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Why the Brits voted to leave the European Union

Beyond Money - July 10, 2016 - 02:01

No, it’s not xenophobia, as the elite propaganda machine would like us to believe. It’s the same phenomenon we’re seeing in American. Quite simply, people in Britain, America, and elsewhere are finally getting wise to the neo-liberal agenda which seeks to disempower people and their elected governments and place power in the hands of the unelected, undemocratic, global banking and corporate elite. As I said in an earlier post (What do Trump supporters and Sanders supporters have in common?), people are sick and tired of:

  • Politicians who promise one thing but deliver another.
  • “Political correctness” that interferes with our ability to debate the deeper issues and concerns.
  • The rich getting richer and ever more powerful while the middle class is being destroyed.
  • Big banks that are “too big to fail” yet refuse to provide adequate financing to small local businesses.
  • Legislation that favors big corporations over small and medium-sized enterprises.
  • Fiscal policies that reduce taxes on corporations and the rich while forcing states and municipal governments to assume ever greater burdens.
  • Trade agreements that cede power from sovereign governments to transnational corporations thus undermining democratic government, the rights of labor, and environmental protections.
  • A disastrous foreign policy of interference in countries around the world that kills thousands of innocent people and stirs up hornet’s nests of resentment that manifest as massive displacements of people and acts of terror against the U.S. and its European NATO allies.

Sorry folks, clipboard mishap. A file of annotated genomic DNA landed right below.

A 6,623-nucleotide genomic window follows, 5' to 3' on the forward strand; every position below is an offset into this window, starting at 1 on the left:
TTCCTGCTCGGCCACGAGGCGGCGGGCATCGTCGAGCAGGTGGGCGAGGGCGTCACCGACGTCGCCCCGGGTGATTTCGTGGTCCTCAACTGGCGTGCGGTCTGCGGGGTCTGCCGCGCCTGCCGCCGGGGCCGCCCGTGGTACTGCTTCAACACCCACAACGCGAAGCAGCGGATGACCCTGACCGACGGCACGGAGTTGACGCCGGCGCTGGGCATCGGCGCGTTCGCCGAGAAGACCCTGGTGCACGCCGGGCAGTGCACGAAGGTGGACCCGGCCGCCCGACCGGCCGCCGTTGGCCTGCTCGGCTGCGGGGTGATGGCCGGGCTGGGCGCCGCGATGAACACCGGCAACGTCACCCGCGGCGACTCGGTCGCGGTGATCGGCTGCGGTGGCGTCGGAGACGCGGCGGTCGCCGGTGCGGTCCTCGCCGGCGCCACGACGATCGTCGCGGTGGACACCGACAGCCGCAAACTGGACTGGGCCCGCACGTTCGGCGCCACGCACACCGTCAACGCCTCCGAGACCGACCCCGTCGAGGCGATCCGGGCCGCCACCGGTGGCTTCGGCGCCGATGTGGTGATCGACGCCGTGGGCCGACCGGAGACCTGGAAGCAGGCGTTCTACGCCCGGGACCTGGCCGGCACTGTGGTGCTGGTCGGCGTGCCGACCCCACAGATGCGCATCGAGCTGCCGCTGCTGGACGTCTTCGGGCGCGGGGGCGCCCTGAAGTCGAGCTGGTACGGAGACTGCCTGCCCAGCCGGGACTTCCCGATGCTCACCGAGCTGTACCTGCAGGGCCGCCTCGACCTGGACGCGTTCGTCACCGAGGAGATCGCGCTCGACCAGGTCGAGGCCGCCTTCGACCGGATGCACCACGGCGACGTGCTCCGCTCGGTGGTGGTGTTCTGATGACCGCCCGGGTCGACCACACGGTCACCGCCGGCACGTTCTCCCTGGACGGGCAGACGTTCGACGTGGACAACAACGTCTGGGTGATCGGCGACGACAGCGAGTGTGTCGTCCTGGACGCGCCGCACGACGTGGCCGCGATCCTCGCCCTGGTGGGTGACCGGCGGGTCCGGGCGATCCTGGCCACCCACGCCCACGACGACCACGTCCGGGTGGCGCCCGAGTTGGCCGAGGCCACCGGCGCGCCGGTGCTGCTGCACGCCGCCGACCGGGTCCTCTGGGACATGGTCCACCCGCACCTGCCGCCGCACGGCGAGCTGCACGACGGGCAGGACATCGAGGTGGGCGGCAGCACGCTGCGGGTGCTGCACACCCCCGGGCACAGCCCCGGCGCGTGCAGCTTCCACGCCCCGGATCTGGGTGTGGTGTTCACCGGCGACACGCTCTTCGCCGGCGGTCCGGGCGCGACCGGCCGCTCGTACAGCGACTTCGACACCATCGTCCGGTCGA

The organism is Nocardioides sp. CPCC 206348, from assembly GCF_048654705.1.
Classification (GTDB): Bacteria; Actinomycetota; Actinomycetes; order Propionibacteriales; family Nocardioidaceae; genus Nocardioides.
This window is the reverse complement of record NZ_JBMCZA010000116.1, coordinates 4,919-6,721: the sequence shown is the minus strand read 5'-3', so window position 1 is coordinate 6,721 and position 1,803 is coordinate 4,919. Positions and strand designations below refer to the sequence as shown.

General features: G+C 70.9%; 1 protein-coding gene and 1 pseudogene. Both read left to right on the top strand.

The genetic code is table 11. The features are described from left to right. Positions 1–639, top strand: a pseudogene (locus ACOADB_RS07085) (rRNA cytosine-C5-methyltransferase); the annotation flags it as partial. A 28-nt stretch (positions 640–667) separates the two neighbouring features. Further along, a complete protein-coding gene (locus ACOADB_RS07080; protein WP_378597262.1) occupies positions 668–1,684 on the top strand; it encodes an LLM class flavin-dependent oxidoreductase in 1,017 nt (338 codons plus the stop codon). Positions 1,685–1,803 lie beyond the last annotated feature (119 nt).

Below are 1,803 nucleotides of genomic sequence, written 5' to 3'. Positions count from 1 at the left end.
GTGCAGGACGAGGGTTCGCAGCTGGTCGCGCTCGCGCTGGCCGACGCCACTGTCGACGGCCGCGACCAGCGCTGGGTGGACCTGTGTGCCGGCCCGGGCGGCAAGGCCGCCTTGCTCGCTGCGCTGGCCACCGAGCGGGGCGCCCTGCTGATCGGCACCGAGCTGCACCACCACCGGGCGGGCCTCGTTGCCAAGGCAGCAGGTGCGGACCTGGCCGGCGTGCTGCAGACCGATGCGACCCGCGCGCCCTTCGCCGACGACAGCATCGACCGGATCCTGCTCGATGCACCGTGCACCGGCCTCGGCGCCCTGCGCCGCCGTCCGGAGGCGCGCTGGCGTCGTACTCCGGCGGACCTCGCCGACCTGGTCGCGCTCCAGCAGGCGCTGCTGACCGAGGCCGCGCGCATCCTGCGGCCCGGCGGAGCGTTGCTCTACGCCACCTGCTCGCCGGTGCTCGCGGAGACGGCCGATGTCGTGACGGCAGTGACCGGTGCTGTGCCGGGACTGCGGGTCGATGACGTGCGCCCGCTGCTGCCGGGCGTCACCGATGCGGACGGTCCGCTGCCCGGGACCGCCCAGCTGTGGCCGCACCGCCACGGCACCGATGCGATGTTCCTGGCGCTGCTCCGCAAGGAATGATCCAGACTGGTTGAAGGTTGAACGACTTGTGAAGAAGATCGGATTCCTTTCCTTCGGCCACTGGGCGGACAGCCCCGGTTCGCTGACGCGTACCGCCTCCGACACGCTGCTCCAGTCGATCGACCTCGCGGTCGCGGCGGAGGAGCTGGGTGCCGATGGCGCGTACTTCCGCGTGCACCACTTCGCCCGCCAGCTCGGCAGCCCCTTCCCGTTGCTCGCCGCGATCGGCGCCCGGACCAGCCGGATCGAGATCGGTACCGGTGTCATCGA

And as I concluded in another recent post, “Since the debt crisis of 2008, Americans of all classes and ideologies have finally begun to wake up to the facts that the game is rigged against them and that they have been manipulated and exploited by the Wall Street-Washington nexus. The next American revolution will happen when liberals and conservatives, Republicans and Democrats, Americans of all religions and races, stop being seduced by “hot-button” rhetoric and come to realize what their common interests are and are able to work in harmony toward the common good.”

In the following video, British filmmaker John Pilger expresses similar thoughts with regard to Brexit:

https://youtu.be/anht7KXQHBM


Categories: Blogs

Interledger for the credit commons?

Matslats - July 9, 2016 - 03:04

Lucas Huber suggests that the Interledger Protocol would be a suitable technology for implementing the credit commons. This post is a space to explore that more fully.
Credit commons was originally conceived as a ledger between the all the ledgers on all the separate platforms of the complementary currency movement, and the actual function of the interledger protocol is the same, to ensure that one transaction in one ledger is equivalent to another transaction in another ledger, thus that money/credit are not created/lost by mismatches in ledgers.
However when we regard money as credit relations between members of a trusted group, rather than as a commodity actually changing hands then the interledger protocol seems less suitable to me.

  1. With the mutual credit approach, there is really only one ledger in the middle which embodies the single contract which all members have entered into. But I think Interledger implies that connectors have to be set up between every possible pair of ledgers. As the network grew, an exponentially growing number of connectors would be needed. That means only within Community Forge Community Forge that would mean managing potentially thousands of connectors, many of which would never be used.
  2. That array of connectors would then need to be running a with a common policy around minimum and maximum credit limits, which would need to be updatable.
  3. Since Interledger doesn't create a ledger of ledgers, the nesting described in the Credit Commons white paper would be impossible.